Next comes the IMF which since 1976 has been granting extensive credit to the Argentine providing Western banks with a guarantee that the country is in a favoured position for the recycling of their surplus petrodollars. But the IMF's role does not stop there, because all through the dictatorship, Dante Simone ,an IMF staff member, is to be found in the regime's service. The IMF excuse is that it had granted leave to M. Simone and that it was he he who put himself at the disposal of the country's Central Bank (p.27 of the judgment).The Bank was therfore paying the expert's board and lodging expenses. It remains to be discovered who paid his salary and if his leave was paid by the IMF.
However that may be, Dante Simone produced a written report addressed to Domingo Cavallo of the Argentine Central Bank (a copy to the IMF has been found) a report stating that as regards contracting further debts there were wide margins before any major economic danger would arise (p.31 of the judgment). M. Simone's role was clearly to seek extensive but discrete external financing.
Such external funds were in any case hardlyl difficult to find, so avid were the Western banks to tap into new markets, gorged as they were with petrodollars impossible to invest following the crisis in the rich countries of the North. The enquiry thus shows that the Argentine Central Bank was able to make discretionary investments with American banks, this without securing the agreement of the Minister of the Economy, but relying on the generous help of the American Federal Reserve!
The arrangement between these different lead players was such that the bank loans granted to Argentina were never to come under that country's control, but were to be directly diverted by the banks to tax havens in the name of front- companies. So the debt did not benefit the local people but rather the dictatorial regime and the banks of the North which provided important technical financial support for the passage.
The rest of the funds were squandered in lavish subsidies to large groups of Minister Martinez de la Hoz's personal friends.
In spite of this court judgment, the legislative power is making no move. It is continuing the country's liberalisation, pushed to extremes, as this was, during the '90s ,by the successive governments of Carlos Menem, who, along with four of his former ministers, is now being held in custody, for international arms trafficking during the first part of his mandate (between 1991 and 1995)!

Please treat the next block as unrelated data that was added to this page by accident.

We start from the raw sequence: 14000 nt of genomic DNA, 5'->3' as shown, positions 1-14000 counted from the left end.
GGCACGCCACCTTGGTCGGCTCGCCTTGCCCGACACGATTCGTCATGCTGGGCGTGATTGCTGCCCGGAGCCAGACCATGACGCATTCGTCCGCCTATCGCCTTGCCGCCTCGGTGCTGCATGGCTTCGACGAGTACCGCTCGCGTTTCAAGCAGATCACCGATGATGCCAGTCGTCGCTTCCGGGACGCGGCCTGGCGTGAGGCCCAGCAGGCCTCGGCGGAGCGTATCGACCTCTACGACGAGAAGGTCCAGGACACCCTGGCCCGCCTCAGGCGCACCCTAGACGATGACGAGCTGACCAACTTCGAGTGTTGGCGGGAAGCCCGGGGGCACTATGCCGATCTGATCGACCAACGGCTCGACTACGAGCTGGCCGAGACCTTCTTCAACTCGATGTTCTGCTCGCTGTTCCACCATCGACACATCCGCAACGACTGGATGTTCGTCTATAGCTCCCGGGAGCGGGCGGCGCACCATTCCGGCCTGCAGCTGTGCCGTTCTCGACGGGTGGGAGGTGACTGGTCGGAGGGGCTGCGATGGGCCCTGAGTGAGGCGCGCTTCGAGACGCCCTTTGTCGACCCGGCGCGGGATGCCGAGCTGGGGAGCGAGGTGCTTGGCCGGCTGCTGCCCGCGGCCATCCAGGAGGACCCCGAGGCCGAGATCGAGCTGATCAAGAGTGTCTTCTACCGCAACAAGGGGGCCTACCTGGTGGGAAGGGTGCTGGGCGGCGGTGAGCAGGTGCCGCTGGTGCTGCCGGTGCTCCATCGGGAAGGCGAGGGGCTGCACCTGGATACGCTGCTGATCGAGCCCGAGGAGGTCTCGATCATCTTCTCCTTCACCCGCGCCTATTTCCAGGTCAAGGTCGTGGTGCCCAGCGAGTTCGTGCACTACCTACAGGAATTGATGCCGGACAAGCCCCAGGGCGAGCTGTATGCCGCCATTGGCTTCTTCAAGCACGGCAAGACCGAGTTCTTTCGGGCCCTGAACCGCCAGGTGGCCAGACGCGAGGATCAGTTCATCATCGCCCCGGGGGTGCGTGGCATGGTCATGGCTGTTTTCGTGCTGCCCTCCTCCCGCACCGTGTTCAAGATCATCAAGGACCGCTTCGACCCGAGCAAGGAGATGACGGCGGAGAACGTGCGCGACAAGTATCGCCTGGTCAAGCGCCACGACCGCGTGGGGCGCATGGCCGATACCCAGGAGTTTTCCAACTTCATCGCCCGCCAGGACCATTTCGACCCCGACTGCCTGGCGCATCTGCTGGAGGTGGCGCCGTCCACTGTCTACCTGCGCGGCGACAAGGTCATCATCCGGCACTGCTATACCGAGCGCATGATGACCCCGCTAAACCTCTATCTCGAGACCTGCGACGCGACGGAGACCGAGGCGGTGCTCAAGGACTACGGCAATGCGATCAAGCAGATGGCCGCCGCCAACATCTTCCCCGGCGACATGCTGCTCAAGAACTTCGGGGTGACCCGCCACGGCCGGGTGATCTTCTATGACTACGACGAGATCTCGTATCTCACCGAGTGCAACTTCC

Rather than employing the judgment to repudiate the unlawful debt which is keeping his people and his economy in an unsustainable position, President De la Rua has urgently recalled Domingo Cavallo to the head of the Ministry of the Economy, the very man who was governor of the Central Bank in the time of Videla and subsequently Carlos Menem's "Super-Minister" of the Economy during the nineties before getting himself swept away in the clean-up after the 1998 presidential elections faced with De la Rua!
A well established culture
While a judgment like this has the capacity to show up the unlawful character of the Argentinian debt, the fact that the enquiry lasted 18 years means that those responsible will remain immume, protected by prescription covering the facts. The removal of prescription from economic crimes is a major juridical objective of the new century But it is not the only one..
The mechanism brought to light in Argentina is unfortunately not an exception. Mobutu in Zaire, Suharto in Indonesia, Houphouet-Boigny in Ivory Coast, Moussa Traore in Mali, Marcos in the Philippines , Pinochet in Chile and others are well known examples of Chiefs of State at the head of a financial empire constructed with the aid of the banks by the twisted course of tax havens. All these countries are burdened today by unsustainable debt and have been in the neoliberal hands of the IMF for almost two decades. As for their peoples, most of them have lost even the will to go on hoping, to such an extent has an already well established culture been reinforced by the total opening up of economic frontiers and the abolition of controls.
One of the most striking examples of this is Russia which inside a decade has passed from the hope of democratic emancipation to institutionalised plundering.
The facts underlying neoliberal Russia